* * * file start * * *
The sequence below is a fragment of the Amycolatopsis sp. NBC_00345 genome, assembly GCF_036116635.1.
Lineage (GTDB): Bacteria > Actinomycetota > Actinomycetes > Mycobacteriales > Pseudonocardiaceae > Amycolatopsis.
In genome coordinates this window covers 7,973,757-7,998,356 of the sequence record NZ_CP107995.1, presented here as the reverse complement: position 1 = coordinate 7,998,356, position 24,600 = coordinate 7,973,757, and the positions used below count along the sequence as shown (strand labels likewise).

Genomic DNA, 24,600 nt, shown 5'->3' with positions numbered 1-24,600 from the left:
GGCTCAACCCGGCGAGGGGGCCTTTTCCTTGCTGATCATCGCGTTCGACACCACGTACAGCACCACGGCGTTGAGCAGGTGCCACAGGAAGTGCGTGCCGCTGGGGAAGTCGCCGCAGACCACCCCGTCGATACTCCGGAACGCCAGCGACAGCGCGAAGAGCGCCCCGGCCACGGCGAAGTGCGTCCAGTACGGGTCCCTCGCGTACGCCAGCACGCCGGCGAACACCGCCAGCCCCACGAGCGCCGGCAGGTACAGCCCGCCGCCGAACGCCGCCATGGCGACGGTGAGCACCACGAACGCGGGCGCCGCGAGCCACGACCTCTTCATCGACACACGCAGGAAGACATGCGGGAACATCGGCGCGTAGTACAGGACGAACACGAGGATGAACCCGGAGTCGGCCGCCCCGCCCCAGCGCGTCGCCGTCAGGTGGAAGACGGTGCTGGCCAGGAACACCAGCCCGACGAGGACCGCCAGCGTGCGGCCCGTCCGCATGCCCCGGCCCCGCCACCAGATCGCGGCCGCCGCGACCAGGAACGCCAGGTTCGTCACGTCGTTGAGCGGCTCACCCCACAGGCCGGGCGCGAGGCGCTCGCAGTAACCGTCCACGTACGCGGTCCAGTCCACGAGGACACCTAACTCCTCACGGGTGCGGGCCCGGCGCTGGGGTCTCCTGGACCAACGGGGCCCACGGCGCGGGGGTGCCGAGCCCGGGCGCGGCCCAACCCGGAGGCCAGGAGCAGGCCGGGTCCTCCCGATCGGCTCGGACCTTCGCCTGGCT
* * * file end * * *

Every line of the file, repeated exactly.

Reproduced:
The sequence below is a fragment of the Amycolatopsis sp. NBC_00345 genome, assembly GCF_036116635.1.
Lineage (GTDB): Bacteria > Actinomycetota > Actinomycetes > Mycobacteriales > Pseudonocardiaceae > Amycolatopsis.
In genome coordinates this window covers 7,973,757-7,998,356 of the sequence record NZ_CP107995.1, presented here as the reverse complement: position 1 = coordinate 7,998,356, position 24,600 = coordinate 7,973,757, and the positions used below count along the sequence as shown (strand labels likewise).

Genomic DNA, 24,600 nt, shown 5'->3' with positions numbered 1-24,600 from the left:
GGCTCAACCCGGCGAGGGGGCCTTTTCCTTGCTGATCATCGCGTTCGACACCACGTACAGCACCACGGCGTTGAGCAGGTGCCACAGGAAGTGCGTGCCGCTGGGGAAGTCGCCGCAGACCACCCCGTCGATACTCCGGAACGCCAGCGACAGCGCGAAGAGCGCCCCGGCCACGGCGAAGTGCGTCCAGTACGGGTCCCTCGCGTACGCCAGCACGCCGGCGAACACCGCCAGCCCCACGAGCGCCGGCAGGTACAGCCCGCCGCCGAACGCCGCCATGGCGACGGTGAGCACCACGAACGCGGGCGCCGCGAGCCACGACCTCTTCATCGACACACGCAGGAAGACATGCGGGAACATCGGCGCGTAGTACAGGACGAACACGAGGATGAACCCGGAGTCGGCCGCCCCGCCCCAGCGCGTCGCCGTCAGGTGGAAGACGGTGCTGGCCAGGAACACCAGCCCGACGAGGACCGCCAGCGTGCGGCCCGTCCGCATGCCCCGGCCCCGCCACCAGATCGCGGCCGCCGCGACCAGGAACGCCAGGTTCGTCACGTCGTTGAGCGGCTCACCCCACAGGCCGGGCGCGAGGCGCTCGCAGTAACCGTCCACGTACGCGGTCCAGTCCACGAGGACACCTAACTCCTCACGGGTGCGGGCCCGGCGCTGGGGTCTCCTGGACCAACGGGGCCCACGGCGCGGGGGTGCCGAGCCCGGGCGCGGCCCAACCCGGAGGCCAGGAGCAGGCCGGGTCCTCCCGATCGGCTCGGACCTTCGCCTGGCT